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Sanctify your ears from the idle talk of them that are the symbols of denial and the exponents of violence and anger. – Baha’u’llah, Gleanings from the Writings of Baha’u’llah, p. 72.
A permanent peace in the world of existence can be established only through the power of the spirit. – Abdu’l-Baha, Divine Philosophy, p. 175.
Do you remember the last time you got really mad?
Consider it for a minute. Try to remember your anger, and recall what caused it. Did it happen when someone cut you off on the highway? When someone intentionally disrespected you? Or did it occur when someone hurt you, whether they realized it or not? Now consider: where did it come from?
Personally, I tend to have a pretty deep well of rage and anger. I’m working on it with prayer and meditation, but I still feel it from time to time. I don’t know why I have it. Maybe my upbringing caused it—I had a violent father, an ex-Marine war veteran who believed that sparing the rod definitely spoiled the child. Or maybe the war I had to go experience, and the things I saw there, made it happen. I’ve always felt a high level of sensitivity to injustice, though, and I’ve tried to re-direct some of my anger toward righting the injustice I see, which seems to help.
Anyway, we all have some of that stored-up pain inside us. In some people it emerges as self-destructiveness, or substance abuse, or criminal behavior. The other day I read about a man whose intense internal anger made him fear he would hurt others; so he got a gun and called the police and threatened them with it. They shot him. The newspaper called it suicide-by-cop; but I could feel his unbearable pain and suffering.
This world can deliver us bucketfuls of that kind of hurt, pain and anger. The Baha’i teachings say:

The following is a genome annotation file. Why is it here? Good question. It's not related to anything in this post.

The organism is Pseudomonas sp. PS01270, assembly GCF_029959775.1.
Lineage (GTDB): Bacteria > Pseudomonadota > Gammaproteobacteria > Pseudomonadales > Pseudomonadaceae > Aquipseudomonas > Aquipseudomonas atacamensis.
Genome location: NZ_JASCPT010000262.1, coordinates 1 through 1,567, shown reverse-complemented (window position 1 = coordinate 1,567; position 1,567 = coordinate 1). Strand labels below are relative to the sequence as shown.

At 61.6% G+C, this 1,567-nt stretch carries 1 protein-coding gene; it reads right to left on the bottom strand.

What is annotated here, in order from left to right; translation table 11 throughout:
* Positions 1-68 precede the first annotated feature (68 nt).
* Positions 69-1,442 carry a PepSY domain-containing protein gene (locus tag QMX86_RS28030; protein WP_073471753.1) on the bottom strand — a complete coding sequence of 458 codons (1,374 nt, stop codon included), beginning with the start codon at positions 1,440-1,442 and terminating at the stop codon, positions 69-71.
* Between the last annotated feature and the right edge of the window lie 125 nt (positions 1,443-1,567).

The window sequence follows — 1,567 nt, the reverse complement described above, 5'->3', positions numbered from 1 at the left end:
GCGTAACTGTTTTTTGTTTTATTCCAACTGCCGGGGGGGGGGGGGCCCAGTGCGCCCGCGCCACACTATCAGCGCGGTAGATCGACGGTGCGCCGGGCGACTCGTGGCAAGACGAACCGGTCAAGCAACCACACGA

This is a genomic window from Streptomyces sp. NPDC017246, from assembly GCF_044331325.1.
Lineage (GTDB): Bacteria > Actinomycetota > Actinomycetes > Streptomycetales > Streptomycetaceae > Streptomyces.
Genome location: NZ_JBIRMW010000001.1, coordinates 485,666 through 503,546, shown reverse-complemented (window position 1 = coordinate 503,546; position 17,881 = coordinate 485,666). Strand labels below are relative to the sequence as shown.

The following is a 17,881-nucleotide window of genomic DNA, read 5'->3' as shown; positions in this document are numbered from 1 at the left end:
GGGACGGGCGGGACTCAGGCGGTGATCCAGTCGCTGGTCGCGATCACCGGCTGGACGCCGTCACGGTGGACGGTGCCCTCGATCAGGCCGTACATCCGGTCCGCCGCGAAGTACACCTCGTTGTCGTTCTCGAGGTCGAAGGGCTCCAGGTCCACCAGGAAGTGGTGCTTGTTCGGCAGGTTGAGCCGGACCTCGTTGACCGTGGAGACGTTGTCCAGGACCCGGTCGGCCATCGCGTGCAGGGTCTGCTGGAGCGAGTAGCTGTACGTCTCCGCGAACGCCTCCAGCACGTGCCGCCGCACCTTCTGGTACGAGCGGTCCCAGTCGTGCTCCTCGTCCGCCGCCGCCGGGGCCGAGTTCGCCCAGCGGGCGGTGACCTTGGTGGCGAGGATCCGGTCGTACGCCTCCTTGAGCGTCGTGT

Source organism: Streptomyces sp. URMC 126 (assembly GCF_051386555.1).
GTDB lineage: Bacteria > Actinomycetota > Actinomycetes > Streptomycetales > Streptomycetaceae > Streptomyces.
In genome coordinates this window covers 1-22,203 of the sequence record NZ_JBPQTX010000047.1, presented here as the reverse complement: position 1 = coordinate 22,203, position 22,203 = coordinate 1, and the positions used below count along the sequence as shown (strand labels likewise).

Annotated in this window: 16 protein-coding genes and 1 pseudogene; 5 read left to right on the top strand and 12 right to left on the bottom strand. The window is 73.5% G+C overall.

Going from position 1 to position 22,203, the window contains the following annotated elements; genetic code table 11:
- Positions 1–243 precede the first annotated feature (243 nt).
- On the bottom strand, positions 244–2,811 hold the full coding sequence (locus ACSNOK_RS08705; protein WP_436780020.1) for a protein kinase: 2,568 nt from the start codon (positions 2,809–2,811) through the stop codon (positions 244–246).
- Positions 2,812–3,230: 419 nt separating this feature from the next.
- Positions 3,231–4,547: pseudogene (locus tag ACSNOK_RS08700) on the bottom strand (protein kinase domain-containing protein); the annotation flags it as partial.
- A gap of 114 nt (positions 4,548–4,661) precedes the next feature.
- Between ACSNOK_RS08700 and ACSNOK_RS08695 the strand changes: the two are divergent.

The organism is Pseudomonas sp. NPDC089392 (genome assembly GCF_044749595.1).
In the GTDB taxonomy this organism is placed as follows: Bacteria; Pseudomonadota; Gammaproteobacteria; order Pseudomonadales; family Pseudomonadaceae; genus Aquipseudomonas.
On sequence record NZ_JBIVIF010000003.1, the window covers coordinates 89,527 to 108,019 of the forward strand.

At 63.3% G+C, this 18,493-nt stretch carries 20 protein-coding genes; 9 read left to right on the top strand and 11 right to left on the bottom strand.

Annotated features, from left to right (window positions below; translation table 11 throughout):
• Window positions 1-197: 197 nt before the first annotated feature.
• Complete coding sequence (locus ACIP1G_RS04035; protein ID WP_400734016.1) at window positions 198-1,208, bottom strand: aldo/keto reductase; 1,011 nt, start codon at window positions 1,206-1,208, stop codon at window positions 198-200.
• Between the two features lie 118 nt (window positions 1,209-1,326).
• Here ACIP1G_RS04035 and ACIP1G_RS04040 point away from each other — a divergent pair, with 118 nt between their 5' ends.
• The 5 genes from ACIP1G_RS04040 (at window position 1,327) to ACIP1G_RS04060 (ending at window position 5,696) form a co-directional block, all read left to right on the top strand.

…the trials which beset our every step, all our sorrow, pain, shame and grief, are born in the world of matter; whereas the spiritual Kingdom never causes sadness. A man living with his thoughts in this Kingdom knows perpetual joy. The ills all flesh is heir to do not pass him by, but they only touch the surface of his life, the depths are calm and serene.
Today, humanity is bowed down with trouble, sorrow and grief, no one escapes; the world is wet with tears; but, thank God, the remedy is at our doors. Let us turn our hearts away from the world of matter and live in the spiritual world! It alone can give us freedom! If we are hemmed in by difficulties we have only to call upon God, and by His great Mercy we shall be helped. – Abdu’l-Baha, Paris Talks, pp. 109-110.
“Turn our hearts away from the world of matter,” Abdu’l-Baha advises us, “and live in the spiritual world.” What does that mean?
For Baha’is that task lies at the heart of all religion. It asks us to raise our sights beyond the daily material considerations of life and allow our hearts and souls to seek what they yearn for—a sense of calm, confident inner peace. That divine tranquility means we can move past our trials and troubles, which all come as a result of our attachment to this fleeting physical plane. Only this mystical, transcendent sense of connection to something beyond the material world can give us true peace.
The Baha’i teachings say that the growth of spirituality, in the individual soul and in the world, will bring us that sense of peace:
I want to make you understand that material progress and spiritual progress are two very different things, and that only if material progress goes hand in hand with spirituality can any real progress come about, and the Most Great Peace reign in the world. If men followed the Holy Counsels and the Teachings of the Prophets, if Divine Light shone in all hearts and men were really religious, we should soon see peace on earth and the Kingdom of God among men. The laws of God may be likened unto the soul and material progress unto the body. If the body was not animated by the soul, it would cease to exist. It is my earnest prayer that spirituality may ever grow and increase in the world, so that customs may become enlightened and peace and concord may be established. – Abdu’l-Baha, Paris Talks, pp. 107-108.